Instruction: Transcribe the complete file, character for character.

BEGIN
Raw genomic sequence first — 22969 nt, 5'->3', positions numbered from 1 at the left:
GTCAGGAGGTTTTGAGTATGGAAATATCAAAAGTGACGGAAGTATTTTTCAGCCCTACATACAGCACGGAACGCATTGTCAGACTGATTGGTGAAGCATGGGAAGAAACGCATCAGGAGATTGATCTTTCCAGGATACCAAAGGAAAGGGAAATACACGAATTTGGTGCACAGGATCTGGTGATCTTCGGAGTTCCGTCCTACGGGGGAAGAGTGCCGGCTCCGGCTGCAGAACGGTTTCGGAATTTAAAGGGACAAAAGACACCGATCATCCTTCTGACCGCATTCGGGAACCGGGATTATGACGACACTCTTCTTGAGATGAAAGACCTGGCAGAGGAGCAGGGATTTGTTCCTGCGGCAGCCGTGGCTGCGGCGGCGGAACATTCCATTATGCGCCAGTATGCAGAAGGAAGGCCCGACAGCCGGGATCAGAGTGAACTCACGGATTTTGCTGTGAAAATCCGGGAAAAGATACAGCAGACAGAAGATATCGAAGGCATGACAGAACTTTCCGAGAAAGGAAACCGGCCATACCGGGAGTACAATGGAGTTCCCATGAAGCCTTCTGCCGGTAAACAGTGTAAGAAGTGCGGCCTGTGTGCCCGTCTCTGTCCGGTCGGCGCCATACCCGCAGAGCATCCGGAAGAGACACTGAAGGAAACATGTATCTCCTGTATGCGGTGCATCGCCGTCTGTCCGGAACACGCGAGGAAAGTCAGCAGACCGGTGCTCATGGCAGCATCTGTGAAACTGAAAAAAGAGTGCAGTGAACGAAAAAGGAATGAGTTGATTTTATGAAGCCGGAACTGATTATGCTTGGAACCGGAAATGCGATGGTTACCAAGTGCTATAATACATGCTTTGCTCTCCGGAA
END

Raw genomic sequence first — 22969 nt, 5'->3', positions numbered from 1 at the left:
GTCAGGAGGTTTTGAGTATGGAAATATCAAAAGTGACGGAAGTATTTTTCAGCCCTACATACAGCACGGAACGCATTGTCAGACTGATTGGTGAAGCATGGGAAGAAACGCATCAGGAGATTGATCTTTCCAGGATACCAAAGGAAAGGGAAATACACGAATTTGGTGCACAGGATCTGGTGATCTTCGGAGTTCCGTCCTACGGGGGAAGAGTGCCGGCTCCGGCTGCAGAACGGTTTCGGAATTTAAAGGGACAAAAGACACCGATCATCCTTCTGACCGCATTCGGGAACCGGGATTATGACGACACTCTTCTTGAGATGAAAGACCTGGCAGAGGAGCAGGGATTTGTTCCTGCGGCAGCCGTGGCTGCGGCGGCGGAACATTCCATTATGCGCCAGTATGCAGAAGGAAGGCCCGACAGCCGGGATCAGAGTGAACTCACGGATTTTGCTGTGAAAATCCGGGAAAAGATACAGCAGACAGAAGATATCGAAGGCATGACAGAACTTTCCGAGAAAGGAAACCGGCCATACCGGGAGTACAATGGAGTTCCCATGAAGCCTTCTGCCGGTAAACAGTGTAAGAAGTGCGGCCTGTGTGCCCGTCTCTGTCCGGTCGGCGCCATACCCGCAGAGCATCCGGAAGAGACACTGAAGGAAACATGTATCTCCTGTATGCGGTGCATCGCCGTCTGTCCGGAACACGCGAGGAAAGTCAGCAGACCGGTGCTCATGGCAGCATCTGTGAAACTGAAAAAAGAGTGCAGTGAACGAAAAAGGAATGAGTTGATTTTATGAAGCCGGAACTGATTATGCTTGGAACCGGAAATGCGATGGTTACCAAGTGCTATAATACATGCTTTGCTCTCCGGAA